This is to cater for all tastes.  Some birds like to graze on the ground…(this is a family of collar doves that came for a few days and then moved on….same with the crow.)  birds on the pathSome eat at the feeders…starling on feederThere’s a great deal of argy-bargy, particularly at the feeders.  Remember these are young uns, learning how to cope with just about everything by themselves.several birds on feederThey don’t only have to learn to share the feeders – there’s the drinking water/bath tub as well.bird washing itselfOne of my favourite ladies, this doe-eyed Blackbird teen, hesitantly approaching the cat drinking water.  It’s all the same to them (provided the cat isn’t around, of course).young lady blackbirdWe are especially fond of the wagtail family who have been returning to spend their summers here for several years.wagtail in gardenBut we are disappointed that the wagtails have not chosen to nest in our woodshed this year (as they have for the two previous years.  Their babes were just a hoot.)wagtail chicks in woodshedLast year the blackbird also nested in the woodshed, and we got birdtv set up.  It was the best! Sorry Mr Weatherperson – it was far far better than real telly.bird tv much better than real tv Here’s Mama Blackbird working hard to feed her chicks.bird tvAnd here’s Papa Blackbird working hard to keep the nest clean!papa blackbird cleaning up nestMama Blackbird knew how to keep her chicks in order – look at that little squashed face on the right!mama blackbird sitting on nestSomebody else in the house was very interested in birdtv…Poe watching bird tvBut poor old Poe – she’s really confused!  Love this pic of her trying to work out where the baby birds really are.Poe looking behind the tvWhen she was younger, she was really seriously into bird watching …Poe watching birds on fenceBut now she’s older, she just lets the world go by…  Unfortunately there are other teens in the block.  This is our neighbours’ young cat who is fascinated by what goes on in our garden. neighbour's catSometimes young bemused teens fly into our conservatory and have to be coaxed out. young swallow in our conservatoryOne year we had a silly sick young carrier pigeon (nicknamed Gormy) whom Stephen loved to death (sadly that’s true though it was a very poorly bird when it arrived).gormy the pigeonWe were beginning to think that this was going to be rather a disappointing year.  No birds nesting in our wood shed, and where are the chaffinches and greenfinches we’ve found feeding at our table in previous years?  birds under feederThese days, it’s quite ordinary birds that we find eating on our path…more birds on garden path But you can never guess the animal world.  Who was to arrive earlier this week but Larky Boy!  (I shouldn’t really label this bird so because I don’t actually know if it is male or female.)  But he (I’m sticking with Larky Boy) is most unusual and a real delight.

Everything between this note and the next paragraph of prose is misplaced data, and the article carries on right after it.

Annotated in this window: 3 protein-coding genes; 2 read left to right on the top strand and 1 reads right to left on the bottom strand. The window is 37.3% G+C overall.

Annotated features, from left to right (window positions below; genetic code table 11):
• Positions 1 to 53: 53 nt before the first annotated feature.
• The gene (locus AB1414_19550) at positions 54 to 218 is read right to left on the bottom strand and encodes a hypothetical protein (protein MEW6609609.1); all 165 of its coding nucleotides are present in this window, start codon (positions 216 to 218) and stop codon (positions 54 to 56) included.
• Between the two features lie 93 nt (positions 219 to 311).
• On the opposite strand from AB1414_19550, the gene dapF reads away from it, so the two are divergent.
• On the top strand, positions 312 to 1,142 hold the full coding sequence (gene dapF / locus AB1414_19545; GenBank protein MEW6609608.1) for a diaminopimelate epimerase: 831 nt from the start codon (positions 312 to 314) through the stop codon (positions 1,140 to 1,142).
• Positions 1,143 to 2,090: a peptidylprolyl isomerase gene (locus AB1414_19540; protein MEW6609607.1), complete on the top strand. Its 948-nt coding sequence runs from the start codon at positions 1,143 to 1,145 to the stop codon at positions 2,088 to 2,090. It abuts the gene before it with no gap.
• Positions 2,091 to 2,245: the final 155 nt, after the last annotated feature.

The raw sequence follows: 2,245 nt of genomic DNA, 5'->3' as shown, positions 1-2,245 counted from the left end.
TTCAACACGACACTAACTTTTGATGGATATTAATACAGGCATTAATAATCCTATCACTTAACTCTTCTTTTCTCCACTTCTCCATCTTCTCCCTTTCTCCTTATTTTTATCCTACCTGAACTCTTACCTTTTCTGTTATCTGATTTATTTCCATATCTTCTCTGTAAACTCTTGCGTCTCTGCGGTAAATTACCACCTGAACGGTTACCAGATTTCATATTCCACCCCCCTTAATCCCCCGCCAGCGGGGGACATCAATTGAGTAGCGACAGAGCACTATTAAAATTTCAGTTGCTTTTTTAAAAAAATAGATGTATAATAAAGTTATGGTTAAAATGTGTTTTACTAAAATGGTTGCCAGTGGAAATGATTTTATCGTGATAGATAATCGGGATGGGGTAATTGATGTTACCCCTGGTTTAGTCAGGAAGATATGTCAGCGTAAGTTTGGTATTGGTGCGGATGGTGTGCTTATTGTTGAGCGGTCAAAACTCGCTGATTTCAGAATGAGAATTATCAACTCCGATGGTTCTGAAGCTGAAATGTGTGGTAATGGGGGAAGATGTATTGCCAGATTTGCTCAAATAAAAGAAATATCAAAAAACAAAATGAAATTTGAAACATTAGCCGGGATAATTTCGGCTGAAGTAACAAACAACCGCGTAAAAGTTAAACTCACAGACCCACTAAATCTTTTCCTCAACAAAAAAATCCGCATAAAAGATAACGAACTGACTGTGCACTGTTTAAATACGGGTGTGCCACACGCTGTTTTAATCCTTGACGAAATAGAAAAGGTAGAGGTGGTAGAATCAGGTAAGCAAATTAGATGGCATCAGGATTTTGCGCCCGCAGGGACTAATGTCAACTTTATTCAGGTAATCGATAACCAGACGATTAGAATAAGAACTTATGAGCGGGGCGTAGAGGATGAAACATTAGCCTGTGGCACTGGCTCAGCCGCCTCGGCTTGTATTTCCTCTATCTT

We hear the larks here on and off all summer, and sometimes catch brief sightings of them, rising helicopter-fashion from their nests in the local fields up, up, up to the heavens for some glorious singing.  But they are very shy birds….apart from Larky Boy.  He even did a little tentative practice singing on our lawn!larky boyThe other day he brought his siblings.  But they haven’t reappeared.  He has though, – just got to enjoy his presence while it lasts.  three larks on the lawnWhat pleasure it is to have these birds with us for a while.